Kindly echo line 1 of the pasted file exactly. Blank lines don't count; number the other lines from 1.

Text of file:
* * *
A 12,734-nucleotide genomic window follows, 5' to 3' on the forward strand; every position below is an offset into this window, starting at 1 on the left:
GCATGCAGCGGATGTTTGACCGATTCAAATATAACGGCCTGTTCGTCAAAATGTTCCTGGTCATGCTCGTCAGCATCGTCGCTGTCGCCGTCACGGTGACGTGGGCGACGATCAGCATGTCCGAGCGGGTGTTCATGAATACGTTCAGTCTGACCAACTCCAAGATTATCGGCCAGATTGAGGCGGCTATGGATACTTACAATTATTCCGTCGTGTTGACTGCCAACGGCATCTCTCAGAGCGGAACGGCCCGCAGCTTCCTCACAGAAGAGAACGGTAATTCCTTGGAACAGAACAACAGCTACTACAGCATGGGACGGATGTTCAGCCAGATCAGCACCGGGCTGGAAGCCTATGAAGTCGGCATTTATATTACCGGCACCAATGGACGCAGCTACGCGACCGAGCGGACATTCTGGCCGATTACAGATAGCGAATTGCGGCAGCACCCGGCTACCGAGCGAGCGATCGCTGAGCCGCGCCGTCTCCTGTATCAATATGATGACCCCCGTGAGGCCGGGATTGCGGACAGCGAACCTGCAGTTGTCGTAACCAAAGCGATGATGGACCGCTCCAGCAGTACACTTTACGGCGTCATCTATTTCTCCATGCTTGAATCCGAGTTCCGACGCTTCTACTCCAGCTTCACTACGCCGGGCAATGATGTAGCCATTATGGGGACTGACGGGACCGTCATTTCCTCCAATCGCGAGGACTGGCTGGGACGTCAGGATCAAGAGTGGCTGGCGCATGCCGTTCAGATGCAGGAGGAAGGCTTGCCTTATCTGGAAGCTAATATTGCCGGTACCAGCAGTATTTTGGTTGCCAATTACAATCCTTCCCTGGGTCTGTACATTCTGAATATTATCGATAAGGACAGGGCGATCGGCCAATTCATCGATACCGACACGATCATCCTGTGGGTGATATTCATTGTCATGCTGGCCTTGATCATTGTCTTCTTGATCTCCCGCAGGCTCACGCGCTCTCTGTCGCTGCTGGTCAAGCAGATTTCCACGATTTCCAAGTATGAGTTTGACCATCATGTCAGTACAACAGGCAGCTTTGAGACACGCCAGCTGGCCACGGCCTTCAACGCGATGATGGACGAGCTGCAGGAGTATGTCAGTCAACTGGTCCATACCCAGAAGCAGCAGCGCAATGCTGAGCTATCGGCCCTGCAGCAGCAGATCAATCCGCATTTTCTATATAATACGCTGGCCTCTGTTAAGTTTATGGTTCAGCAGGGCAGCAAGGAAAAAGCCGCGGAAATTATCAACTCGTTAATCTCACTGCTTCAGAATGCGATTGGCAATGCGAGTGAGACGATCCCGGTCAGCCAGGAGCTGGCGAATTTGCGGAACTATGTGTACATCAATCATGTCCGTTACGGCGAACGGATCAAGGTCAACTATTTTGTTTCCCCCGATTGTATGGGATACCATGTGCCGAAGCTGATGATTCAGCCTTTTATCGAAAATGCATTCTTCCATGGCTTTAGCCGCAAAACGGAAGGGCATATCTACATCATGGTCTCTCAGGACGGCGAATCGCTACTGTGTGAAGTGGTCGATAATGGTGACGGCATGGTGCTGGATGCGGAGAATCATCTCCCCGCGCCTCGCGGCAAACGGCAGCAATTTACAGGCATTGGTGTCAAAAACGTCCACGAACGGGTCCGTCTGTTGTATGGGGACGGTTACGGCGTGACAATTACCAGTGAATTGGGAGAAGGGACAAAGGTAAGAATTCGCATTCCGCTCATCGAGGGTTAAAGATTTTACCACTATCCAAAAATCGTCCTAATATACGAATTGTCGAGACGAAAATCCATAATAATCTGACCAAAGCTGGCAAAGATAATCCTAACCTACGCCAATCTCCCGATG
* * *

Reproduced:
A 12,734-nucleotide genomic window follows, 5' to 3' on the forward strand; every position below is an offset into this window, starting at 1 on the left: